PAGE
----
Eulogy to the Halcyon

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Abrar Jamil

They say, “It flew here in the wind,

Disguised a zephyr before noon;

A calm before the storm,

Morphed which, into a raging tempest,

That played havoc with the Halcyon’s evergreen quietude.”


What used to be a vibrant precinct, teeming with the effervescence of shoppers, was now anything but. All that remained was an empty street — desolate and leached of life. In the bleak grey, I could make out a New Year’s lantern, hung askew, adjacent to an awning that marked the entrance to one of the most popular taverns in the city — desperately seeking attention. That teeny-weeny, uninvited visitor forcefully welcomed itself into a mob and cast a spell, powerful enough to cause objects of the same kind to repel. The spell made the visitor look like not one, but many.


“Some say it sourced from the land of the Dragons,

The prisoner of the dungeon feeding on isolation,

Its breath would pervade across oceans,

Enshrouding its wardens in a similar fate.

Shrine bells chimed from afar.”


The Year of the Rat was presumed to bring prosperity and peace with it. However, it decided otherwise and gave us the tail end. While fingers pointed towards the nation within the bounds of the Wall, no one really knew what caused it. Others claimed it was the anger of the heavens, damnation for our sins, the curse of the Cat of the Zodiac — but all that was really unimportant now.

As I was finishing the last bit of tea left in my thermos flask, I noticed a strange figure approaching me. It donned a dark jacket with spikes, typical of a goth. It shot an apathetic glance at me as I stared into its hollowed-out eyes. From its mere stature, it was indiscernible that it would be capable of such a cataclysm which would soon ensue.


“As the winds caught speed,

Pairings of lovebirds were rendered asunder,

Incarcerating them in aeolian cages

With deafening silence brought by claps of thunder.”


It was a matter of days after I met the strange figure that the world around me bore signs of battle-damage. Not battle-damage, but definitely a battle. It seemed to me that life forces now remained concentrated in the warmth of homes, contrary to the laws of diffusion. None dared venture past the barriers that immured them, unless they wanted a taste of their own medicine. Something looked out of place, since it had been pretty inconspicuous previously. I had never seen the postbox so full before.


“It’s November, 

The river is a white mirror

Vast spaces replace the crowded easel of Nature

One reaches for a palette

While the Pacifier of Winds remains poised for flight

Dirty snowballs pepper the midnight sky,

High time for nyctophiles.”


The unanticipated abundance of legroom injected fresh, revitalising energy into the fauna. Nature turned over a new leaf. The missing pages of a colouring book flaunted its new colour, while the rest got erased, like petals being buoyed away by the wind.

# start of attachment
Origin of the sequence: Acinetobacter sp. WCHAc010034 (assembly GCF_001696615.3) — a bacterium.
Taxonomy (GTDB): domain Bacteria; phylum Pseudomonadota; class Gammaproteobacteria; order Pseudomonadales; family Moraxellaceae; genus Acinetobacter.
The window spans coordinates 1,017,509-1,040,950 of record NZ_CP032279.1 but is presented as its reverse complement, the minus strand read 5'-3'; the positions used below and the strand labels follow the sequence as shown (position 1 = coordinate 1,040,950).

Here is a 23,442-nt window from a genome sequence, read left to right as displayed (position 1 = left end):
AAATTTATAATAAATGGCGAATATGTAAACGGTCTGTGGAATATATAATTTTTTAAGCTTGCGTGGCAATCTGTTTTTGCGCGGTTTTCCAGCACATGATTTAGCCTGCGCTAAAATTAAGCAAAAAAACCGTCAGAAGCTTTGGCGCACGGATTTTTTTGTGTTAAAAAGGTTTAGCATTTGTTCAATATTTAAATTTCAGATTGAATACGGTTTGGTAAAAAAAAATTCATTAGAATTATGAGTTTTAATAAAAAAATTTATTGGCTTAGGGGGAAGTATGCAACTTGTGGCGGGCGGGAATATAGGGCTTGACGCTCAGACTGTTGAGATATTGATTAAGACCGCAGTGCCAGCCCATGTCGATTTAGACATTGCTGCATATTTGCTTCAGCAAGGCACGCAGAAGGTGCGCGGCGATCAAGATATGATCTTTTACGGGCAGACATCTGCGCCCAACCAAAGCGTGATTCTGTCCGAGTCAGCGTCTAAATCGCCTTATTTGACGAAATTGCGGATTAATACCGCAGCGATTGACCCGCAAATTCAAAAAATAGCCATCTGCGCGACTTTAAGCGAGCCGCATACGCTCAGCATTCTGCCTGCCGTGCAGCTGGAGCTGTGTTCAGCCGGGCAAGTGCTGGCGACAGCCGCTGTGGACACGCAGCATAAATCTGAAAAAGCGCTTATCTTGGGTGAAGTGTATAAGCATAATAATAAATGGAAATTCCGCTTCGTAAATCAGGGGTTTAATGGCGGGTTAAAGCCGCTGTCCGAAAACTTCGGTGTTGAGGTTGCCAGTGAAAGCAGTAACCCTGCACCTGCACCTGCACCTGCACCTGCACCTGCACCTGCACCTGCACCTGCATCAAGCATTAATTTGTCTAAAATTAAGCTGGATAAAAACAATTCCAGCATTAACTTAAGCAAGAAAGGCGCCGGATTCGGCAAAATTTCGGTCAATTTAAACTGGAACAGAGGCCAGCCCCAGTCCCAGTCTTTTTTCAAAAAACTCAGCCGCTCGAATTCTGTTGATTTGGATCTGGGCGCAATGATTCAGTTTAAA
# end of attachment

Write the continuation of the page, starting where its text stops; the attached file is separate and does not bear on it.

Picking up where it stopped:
“Yet another withered leaf descended;

A mighty gale raged past

The Lions of the Wind got robbed of their insignia

Like an exodus in the Ice Age

A desecration, verily.”


I found myself a spot under the massive oak tree. These used to be picnic spots. What I saw looking up confounded me. All I could see were the branches breaking the sky apart into a million pieces, like cracked glass. Not blue, brown, and green; only blue and brown. “It’s not fall yet. Where are the leaves?” That mysterious figure leaned against the opposite side of the trunk.


“The enigma brandished a scimitar,

Its sheath obscured its true colours

When revealed thyself, appeared 

A double-edged claymore.

A fool sees the pointer and misses the moon.

The sun’s corona in an eclipse

Obliterates the darkness enveloping from view.”


Sometimes blessings come in an ugly wrapping paper. We, as humanoids, condemn its appearance and pour scorn on its blemishes. Just like how the beauty of the dark side of dawn never catches our sight, blanketed by its ostentatious, brighter half. Apparent judgment is injustice.


“The gusts pushed us farther, closer yet

Fraternity would no longer

Be taken granted

Since the Grasshopper now spirit bonds with the Ant;

The rainbow now,

A mediator of sentiments

The sequestered kite, forsaken ere

Caught wind today

Soaring across the horizon, against the headwind

As Eurus meets Favonius.”


A fruit basket stands on the front porch of the house by the cul-de-sac. I noticed, as I went near it, a “Get well, soon” card accompanied the basket. The dwelling’s Venetian blinds, once never opened, were suddenly an anomaly. It was the same as every other house on the street. The vegetable patch on the front yard told me it had been taken good care of all this time.


“The insect that shakes the oak tree,

Ludicrously overestimates its ability

Stands before it

A resilient foe

That takes over, like poison,

Slowly, but surely.”


The spell started to wear off about as soon as it had been inoculated, and it felt like it was just yesterday that it all began. Ice left in the sun wouldn’t last forever, slowly deliquescing into the surroundings and revealing its cryo-preserved, delicate core. If the cause of this catastrophe assumed such a weak blow could trample us humans, it had better think again. Its half-life was surprisingly short, like the penumbra cast by Luna twice a year, I thought, as it slowly dispersed into thin air before me. An ox bellowed in the distance. The tea tasted slightly less bitter than before.


“However, winds change their course 


They will blow towards a brighter future.”


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